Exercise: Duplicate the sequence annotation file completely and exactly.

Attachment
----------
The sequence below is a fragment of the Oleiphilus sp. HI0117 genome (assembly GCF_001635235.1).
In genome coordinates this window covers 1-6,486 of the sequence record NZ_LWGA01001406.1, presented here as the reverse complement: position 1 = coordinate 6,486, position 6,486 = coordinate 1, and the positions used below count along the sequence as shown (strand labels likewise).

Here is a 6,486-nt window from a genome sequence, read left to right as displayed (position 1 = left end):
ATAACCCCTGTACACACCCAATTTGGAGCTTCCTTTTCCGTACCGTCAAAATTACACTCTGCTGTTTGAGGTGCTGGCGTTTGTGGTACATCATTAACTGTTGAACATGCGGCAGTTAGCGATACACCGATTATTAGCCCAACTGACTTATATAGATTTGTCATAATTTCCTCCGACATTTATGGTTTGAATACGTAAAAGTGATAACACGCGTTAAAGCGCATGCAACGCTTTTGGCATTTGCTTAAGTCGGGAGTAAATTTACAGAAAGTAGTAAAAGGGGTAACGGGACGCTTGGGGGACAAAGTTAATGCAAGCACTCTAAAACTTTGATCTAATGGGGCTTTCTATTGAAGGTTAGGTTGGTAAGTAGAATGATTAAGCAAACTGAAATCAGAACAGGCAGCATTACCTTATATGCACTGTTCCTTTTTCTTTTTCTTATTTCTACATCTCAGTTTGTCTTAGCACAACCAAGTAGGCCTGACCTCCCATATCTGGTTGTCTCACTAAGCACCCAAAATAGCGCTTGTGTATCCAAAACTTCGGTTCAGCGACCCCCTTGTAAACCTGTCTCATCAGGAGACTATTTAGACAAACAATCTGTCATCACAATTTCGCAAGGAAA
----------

The sequence below is a fragment of the Oleiphilus sp. HI0117 genome (assembly GCF_001635235.1).
In genome coordinates this window covers 1-6,486 of the sequence record NZ_LWGA01001406.1, presented here as the reverse complement: position 1 = coordinate 6,486, position 6,486 = coordinate 1, and the positions used below count along the sequence as shown (strand labels likewise).

Here is a 6,486-nt window from a genome sequence, read left to right as displayed (position 1 = left end):
ATAACCCCTGTACACACCCAATTTGGAGCTTCCTTTTCCGTACCGTCAAAATTACACTCTGCTGTTTGAGGTGCTGGCGTTTGTGGTACATCATTAACTGTTGAACATGCGGCAGTTAGCGATACACCGATTATTAGCCCAACTGACTTATATAGATTTGTCATAATTTCCTCCGACATTTATGGTTTGAATACGTAAAAGTGATAACACGCGTTAAAGCGCATGCAACGCTTTTGGCATTTGCTTAAGTCGGGAGTAAATTTACAGAAAGTAGTAAAAGGGGTAACGGGACGCTTGGGGGACAAAGTTAATGCAAGCACTCTAAAACTTTGATCTAATGGGGCTTTCTATTGAAGGTTAGGTTGGTAAGTAGAATGATTAAGCAAACTGAAATCAGAACAGGCAGCATTACCTTATATGCACTGTTCCTTTTTCTTTTTCTTATTTCTACATCTCAGTTTGTCTTAGCACAACCAAGTAGGCCTGACCTCCCATATCTGGTTGTCTCACTAAGCACCCAAAATAGCGCTTGTGTATCCAAAACTTCGGTTCAGCGACCCCCTTGTAAACCTGTCTCATCAGGAGACTATTTAGACAAACAATCTGTCATCACAATTTCGCAAGGAAA